A long shop window in the high street of a prosperous town; more than just a hairdresser but a ‘salon’ with shelves shining with new unguents for the discerning lady; and all closed and dark. The window shows across its whole width a rainbow and a line of praise to the NHS as to a divinity.
The rent must still be paid, and the rates, but there is no income from which to pay them as the salon is closed in the name of health, which brooks no logic, no moderation, and demands that Hygieia receive unquestioning devotion. Though driven to possible bankruptcy by this cult, the desperate shop-owner expends lavishly on a huge plastic banner proclaiming her own devotion.
It is reminiscent of finding a ruined Roman house with a clay tablet cast in a final precatio, an address in devotional, loving terms to the gods the householder believed were destroying him.
Someone is making a fortune with these slick, professional banners. (Good luck to them – at least someone is still making money.)
Nigel Lawson wisely observed that the NHS is ‘the closest thing the English people have to a religion’, and the truth of that has been amply demonstrated over this long epidemic. In past years the NHS had been seen to replace the church (an unreformed church desperately needing a Cranmer). The messages of the rainbows suggests it has gone further, in an apotheosis by which the National Health Service has been deified, such that to it are addressed the praises and supplications of its supplicants.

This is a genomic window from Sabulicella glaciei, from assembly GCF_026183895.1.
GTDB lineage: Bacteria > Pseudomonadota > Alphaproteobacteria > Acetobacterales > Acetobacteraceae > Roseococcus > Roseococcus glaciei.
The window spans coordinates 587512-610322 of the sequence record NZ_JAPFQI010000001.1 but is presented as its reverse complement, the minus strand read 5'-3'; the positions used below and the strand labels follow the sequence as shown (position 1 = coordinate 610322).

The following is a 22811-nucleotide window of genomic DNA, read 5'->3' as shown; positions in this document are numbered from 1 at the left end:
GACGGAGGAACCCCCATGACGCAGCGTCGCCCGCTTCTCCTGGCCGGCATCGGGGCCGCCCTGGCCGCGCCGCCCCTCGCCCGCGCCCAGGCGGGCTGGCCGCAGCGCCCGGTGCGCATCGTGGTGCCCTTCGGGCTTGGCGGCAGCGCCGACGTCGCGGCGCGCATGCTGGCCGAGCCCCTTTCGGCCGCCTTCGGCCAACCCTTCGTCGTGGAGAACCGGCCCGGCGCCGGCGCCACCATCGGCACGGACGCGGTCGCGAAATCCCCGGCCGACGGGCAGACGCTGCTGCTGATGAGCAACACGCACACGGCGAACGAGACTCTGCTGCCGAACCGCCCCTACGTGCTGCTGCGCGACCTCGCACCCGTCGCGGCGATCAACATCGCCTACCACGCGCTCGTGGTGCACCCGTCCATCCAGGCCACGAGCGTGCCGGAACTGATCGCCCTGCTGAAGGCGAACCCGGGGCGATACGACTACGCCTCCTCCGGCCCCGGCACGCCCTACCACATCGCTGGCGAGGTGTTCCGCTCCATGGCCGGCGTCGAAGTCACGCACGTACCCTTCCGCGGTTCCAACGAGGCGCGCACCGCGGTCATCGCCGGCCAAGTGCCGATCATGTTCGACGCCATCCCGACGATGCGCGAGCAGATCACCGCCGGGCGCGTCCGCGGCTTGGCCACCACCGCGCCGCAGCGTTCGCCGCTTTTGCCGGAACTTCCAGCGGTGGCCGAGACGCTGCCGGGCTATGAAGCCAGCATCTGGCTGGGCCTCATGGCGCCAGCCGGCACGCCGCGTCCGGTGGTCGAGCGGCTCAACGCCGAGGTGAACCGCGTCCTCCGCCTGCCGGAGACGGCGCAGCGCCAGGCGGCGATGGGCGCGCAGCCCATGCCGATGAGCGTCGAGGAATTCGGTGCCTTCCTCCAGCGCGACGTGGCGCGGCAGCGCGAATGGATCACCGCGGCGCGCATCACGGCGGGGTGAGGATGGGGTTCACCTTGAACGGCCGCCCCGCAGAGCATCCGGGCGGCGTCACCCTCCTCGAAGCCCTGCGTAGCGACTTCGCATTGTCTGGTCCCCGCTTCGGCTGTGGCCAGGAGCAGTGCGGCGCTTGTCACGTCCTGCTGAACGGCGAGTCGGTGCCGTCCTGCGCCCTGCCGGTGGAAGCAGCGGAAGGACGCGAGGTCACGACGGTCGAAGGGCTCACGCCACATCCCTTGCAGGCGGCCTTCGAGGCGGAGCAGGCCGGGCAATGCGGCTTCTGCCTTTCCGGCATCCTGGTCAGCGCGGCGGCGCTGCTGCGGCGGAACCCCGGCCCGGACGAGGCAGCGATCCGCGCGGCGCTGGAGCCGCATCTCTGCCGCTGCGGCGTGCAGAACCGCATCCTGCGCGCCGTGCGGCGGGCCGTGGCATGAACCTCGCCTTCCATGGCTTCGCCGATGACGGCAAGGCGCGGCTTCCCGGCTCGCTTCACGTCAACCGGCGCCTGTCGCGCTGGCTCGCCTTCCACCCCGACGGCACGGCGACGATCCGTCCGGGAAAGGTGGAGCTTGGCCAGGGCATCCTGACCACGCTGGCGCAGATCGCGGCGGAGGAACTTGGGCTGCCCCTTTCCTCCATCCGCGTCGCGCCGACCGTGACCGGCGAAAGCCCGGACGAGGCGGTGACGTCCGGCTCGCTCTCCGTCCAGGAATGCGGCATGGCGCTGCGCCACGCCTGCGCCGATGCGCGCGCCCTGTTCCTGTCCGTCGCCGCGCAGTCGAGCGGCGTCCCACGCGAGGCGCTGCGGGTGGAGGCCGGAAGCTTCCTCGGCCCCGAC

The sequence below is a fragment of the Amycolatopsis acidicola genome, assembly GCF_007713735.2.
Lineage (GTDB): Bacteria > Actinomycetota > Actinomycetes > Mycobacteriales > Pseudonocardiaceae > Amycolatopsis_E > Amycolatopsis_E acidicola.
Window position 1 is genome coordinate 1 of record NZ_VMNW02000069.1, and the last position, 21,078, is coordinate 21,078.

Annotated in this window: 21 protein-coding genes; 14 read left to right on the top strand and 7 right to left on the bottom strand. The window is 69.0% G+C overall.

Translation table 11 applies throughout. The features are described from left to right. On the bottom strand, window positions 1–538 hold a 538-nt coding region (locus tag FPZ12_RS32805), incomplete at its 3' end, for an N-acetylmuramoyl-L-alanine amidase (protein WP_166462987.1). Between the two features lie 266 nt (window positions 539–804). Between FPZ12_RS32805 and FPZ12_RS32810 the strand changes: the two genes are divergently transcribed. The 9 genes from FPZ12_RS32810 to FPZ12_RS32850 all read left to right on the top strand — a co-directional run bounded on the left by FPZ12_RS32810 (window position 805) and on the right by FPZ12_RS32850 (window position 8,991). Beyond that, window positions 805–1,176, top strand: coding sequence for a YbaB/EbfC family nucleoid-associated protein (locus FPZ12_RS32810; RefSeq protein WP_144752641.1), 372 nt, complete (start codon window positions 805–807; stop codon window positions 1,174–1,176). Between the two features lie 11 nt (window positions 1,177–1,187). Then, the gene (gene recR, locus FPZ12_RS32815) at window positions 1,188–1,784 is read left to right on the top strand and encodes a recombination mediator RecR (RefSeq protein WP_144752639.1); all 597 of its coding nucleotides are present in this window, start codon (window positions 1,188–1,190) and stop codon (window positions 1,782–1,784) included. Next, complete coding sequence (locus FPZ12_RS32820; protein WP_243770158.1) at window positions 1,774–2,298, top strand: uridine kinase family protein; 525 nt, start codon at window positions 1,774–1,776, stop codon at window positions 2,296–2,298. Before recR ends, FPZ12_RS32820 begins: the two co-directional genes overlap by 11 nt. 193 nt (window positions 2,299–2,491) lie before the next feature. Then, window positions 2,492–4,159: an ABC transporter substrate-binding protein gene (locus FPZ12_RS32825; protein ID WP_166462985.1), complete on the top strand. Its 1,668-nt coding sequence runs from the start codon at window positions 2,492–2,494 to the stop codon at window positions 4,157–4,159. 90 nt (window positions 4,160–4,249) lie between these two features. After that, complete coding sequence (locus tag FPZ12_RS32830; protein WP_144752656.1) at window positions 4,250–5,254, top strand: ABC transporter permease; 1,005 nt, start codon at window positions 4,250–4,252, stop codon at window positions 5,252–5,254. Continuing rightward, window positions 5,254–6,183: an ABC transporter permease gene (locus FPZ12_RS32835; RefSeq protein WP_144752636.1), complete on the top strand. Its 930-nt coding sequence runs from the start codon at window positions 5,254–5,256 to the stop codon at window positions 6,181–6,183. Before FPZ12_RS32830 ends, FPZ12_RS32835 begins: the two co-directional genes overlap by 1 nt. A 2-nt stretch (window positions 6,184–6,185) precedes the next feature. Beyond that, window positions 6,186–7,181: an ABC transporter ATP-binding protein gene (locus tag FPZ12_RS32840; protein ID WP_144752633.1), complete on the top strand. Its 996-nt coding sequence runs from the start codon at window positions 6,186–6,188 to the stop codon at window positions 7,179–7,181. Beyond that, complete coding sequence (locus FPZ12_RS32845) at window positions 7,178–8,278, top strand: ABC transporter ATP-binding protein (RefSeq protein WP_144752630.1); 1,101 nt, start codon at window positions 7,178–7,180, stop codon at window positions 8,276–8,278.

The NHS and all its works are now praised even more for their miraculous achievement of the vaccines; but these were not developed by the NHS – the NHS would be incapable of doing such a thing, but will passively accrue the credit for this feat.
As the lockdown is lifted, some shops will stagger to their feet. Others will simply shut and walk away, leaving a hole in the high street and employees at the dole office (being paid from your pocket and mine). In the wreckage there may be some sensible shaking down of opinions, but that is unlikely. If the failures of this last year are examined by cool heads, any attempt at a Reformation will be met by the fury of the devotees of the deified NHS.
- Are we at last to be free?
- Competitive panicking
- Don’t make us resent this
- Does anyone understand the rules?
- Iphigenia’s sisters
- Blaming China
- The Borisaurus: The Dictionary of Boris Johnson by Simon Walters
- A Journal of the Plague Year by Daniel Defoe
- Pale Rider: The Spanish Flu of 1918 and How it Changed the World by Laura Spinney
- Extraordinary Popular Delusions and the Madness of Crowds by Charles MacKay (1841)
- 12 Rules for Life: An Antidote to Chaos, by Jordan B Peterson
- Woke: A Guide to Social Justice by Titania McGrath